At the beginning of the trip, my preferred spot for cooking on the road was the winch, on which I put our Coleman petrol stove.
The winch was always there and so, often we wouldn’t need to hang up the aluminum shelf on the side that we used for cooking on the road for a number of years. It was a convenient solution.
However, when there was a strong side wind, I did hang up this aluminum shelf on either side of the Land Cruiser, so that our cooking on the road could be done out of the wind.
Meanwhile, we were wondering how to attach the Coleman Stove to the rear of the Land Cruiser so we’d be able to do our roadside cooking there.
Overlanders’ Solutions for Cooking on the Road
Our first encounter with an overlander who used their overland kitchen in the rear was in the Himalayas of India. We were instantly smitten by the simplicity and sturdy solution these Swiss had made on the rear door of their 6×6 Pinzgauer.
Their Coleman Stove (find it here) folded nicely inside a sleeve and stayed attached to the rear door. However, the Pinzgauer door was a wide, one-piece door so it had plenty of space to stick an overland kitchen to.
Read More: The Land Cruiser’s Ins & Outs
On the other hand, the ambulance doors of our Land Cruiser are narrow and have limited space behind them.
We met Rob at the Overland Reunion in the Netherlands. Look what he built on the rear door of his 70 series! Still a bit too big for our narrow doors, but this was close to what we had in mind.
Check it out: The Land Cruising Adventure Water Bottle Collection
Finding a New Solution for Easy Cooking on the Road
When camping in Peru, we stood on a hill overlooking Mancor at Kontiki Hostel. The wind was blowing full force around the Land Cruiser and I could neither cook on the winch nor the sides.
The only option was to turn the Land Cruiser around to cook at the back – somehow…
Fortunately, I spotted an apparently forgotten workmate a few meters away and placed it directly under the left rear door. A perfect fit and a good work height for the Coleman stove (find them here).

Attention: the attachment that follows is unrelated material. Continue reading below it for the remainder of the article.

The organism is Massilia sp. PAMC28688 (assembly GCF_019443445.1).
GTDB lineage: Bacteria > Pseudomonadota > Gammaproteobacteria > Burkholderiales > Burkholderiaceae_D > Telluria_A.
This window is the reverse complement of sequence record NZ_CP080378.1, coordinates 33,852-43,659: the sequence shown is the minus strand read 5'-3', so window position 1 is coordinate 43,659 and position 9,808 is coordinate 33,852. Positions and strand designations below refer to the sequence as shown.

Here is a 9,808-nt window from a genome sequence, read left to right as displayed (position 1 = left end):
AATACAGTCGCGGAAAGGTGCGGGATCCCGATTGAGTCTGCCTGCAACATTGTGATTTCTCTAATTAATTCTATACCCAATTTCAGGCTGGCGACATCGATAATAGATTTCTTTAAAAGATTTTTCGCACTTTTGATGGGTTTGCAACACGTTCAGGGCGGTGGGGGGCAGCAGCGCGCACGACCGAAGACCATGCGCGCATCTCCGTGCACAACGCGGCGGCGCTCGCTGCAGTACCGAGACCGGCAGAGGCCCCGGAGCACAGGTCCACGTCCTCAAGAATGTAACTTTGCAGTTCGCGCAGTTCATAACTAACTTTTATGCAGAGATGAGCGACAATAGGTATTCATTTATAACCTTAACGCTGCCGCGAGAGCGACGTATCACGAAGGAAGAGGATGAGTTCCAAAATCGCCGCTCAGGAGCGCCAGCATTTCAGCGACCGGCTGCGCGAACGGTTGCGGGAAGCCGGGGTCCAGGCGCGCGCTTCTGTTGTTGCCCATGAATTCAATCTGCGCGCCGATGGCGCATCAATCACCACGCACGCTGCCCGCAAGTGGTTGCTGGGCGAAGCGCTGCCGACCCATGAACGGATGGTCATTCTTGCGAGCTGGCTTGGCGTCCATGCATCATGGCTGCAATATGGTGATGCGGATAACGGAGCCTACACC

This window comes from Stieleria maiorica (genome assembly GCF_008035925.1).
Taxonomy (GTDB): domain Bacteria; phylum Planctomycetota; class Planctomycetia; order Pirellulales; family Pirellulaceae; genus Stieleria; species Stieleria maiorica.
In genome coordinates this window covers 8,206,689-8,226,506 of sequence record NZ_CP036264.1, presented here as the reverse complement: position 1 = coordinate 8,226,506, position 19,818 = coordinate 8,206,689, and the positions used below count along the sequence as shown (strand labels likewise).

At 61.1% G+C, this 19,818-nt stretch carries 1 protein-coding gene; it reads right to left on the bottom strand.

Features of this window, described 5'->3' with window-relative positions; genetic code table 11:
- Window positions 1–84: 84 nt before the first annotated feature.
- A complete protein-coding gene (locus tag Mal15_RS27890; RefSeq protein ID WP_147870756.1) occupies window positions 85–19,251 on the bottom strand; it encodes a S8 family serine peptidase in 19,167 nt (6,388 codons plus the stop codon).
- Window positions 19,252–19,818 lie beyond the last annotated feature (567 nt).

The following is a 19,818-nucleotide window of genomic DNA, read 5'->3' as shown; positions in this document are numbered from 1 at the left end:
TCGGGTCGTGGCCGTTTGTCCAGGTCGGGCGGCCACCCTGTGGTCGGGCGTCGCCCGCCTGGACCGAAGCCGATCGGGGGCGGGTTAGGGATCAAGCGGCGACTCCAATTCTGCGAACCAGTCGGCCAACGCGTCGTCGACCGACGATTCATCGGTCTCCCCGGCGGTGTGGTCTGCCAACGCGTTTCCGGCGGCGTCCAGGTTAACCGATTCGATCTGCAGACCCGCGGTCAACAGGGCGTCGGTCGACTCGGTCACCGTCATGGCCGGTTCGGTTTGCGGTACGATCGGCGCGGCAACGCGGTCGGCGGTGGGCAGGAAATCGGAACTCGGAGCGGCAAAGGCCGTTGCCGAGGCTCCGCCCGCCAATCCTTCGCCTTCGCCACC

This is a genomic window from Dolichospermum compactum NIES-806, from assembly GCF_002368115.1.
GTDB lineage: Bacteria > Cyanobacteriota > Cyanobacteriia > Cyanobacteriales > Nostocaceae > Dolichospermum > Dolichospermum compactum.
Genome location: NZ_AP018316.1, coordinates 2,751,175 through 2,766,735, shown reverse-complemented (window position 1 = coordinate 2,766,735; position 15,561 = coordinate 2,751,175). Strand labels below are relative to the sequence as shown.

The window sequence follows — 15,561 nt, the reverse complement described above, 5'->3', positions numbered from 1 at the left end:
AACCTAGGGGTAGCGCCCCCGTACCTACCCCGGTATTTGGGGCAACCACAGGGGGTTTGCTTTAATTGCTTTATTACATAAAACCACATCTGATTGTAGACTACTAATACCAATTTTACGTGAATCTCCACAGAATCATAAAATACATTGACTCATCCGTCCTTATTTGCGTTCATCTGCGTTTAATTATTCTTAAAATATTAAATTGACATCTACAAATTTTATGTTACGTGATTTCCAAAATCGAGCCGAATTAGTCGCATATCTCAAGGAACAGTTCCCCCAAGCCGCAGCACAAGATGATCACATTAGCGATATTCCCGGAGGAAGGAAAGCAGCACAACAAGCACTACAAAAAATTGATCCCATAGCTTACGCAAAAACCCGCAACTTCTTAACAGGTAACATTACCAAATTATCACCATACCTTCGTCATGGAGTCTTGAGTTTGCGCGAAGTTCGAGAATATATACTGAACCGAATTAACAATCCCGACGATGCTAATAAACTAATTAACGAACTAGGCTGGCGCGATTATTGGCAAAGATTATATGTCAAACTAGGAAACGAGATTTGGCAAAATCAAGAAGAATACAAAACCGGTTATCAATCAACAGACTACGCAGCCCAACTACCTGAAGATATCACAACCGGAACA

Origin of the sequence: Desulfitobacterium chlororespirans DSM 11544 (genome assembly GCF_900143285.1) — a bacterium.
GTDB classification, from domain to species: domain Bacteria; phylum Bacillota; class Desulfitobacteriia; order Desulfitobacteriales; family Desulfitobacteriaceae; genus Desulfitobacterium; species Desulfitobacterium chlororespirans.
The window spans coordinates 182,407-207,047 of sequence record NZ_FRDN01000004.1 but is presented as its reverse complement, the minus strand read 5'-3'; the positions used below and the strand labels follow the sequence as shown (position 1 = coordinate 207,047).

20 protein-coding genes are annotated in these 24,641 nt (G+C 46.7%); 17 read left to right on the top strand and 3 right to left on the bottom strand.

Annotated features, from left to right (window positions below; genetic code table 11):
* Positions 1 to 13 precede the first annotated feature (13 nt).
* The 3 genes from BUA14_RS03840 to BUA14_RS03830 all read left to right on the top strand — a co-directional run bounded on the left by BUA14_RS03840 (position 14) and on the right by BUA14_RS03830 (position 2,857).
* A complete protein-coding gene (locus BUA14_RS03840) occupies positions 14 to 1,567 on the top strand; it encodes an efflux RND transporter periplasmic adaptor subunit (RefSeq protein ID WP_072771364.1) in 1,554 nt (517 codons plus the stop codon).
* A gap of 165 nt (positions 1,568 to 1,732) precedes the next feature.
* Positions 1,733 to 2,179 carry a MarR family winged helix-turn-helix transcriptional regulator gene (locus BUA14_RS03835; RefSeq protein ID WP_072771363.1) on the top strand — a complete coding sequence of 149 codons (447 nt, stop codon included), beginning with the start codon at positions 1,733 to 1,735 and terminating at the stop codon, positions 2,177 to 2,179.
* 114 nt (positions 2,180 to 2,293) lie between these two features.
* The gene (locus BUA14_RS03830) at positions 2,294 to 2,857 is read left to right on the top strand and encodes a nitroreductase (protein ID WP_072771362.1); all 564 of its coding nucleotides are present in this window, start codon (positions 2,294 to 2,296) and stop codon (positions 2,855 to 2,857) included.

It reminded me of a similar setup that Luis and Lacey of Lost World Expedition used at the back of their 60 series. How convenient all that looked.
After a couple of days Juerg, the owner of Kontiki Hostel, came looking for his workmate. I got stuck cooking with the wind blowing all over the place once more.
I started thinking in earnest on how to make a hinging platform of some sorts on the left rear ambulance door.
Read More: Why we Cook on Gasoline – Our Coleman Stove
How to Cook at the Rear of the Land Cruiser?
I didn’t start sketching as I normally do, but lifted the Coleman stove and placed it with one edge on the Spare Tire Carrier Cushion while holding it with one hand on the opposite top end. Then the gears in my brain started working and everything fell into place
Low and behold, my simple Hanging Kitchen solution was in place!
Two simple hooks that had been lying around for the last eight years finally came in handy.
Here is a view from the bottom where you can clearly see its hanging. I connected two hooks with a piece of cord that I run through the rear door handle and voilà. Cooking on the road has never been simpler!
I hope you find this simple solution easy to incorporate in your vehicle as well.
Cooking on the Road Protected from the Elements
My creativity went up another notch when, years later, I designed a simple, low budget awning to hang at the rear of the Land Cruiser.
We can now cook on the road while protected from sun and rain. How cool is that!
Read More: How to Make your Own Low-budget Awning
Tips, Suggestions, Feedback?
Let me know in the comment section below what your creative cooking-on-the-road solutions are.
(Originally published in 2014 / updated in 2019. And yes, we still use this setup and love it!)
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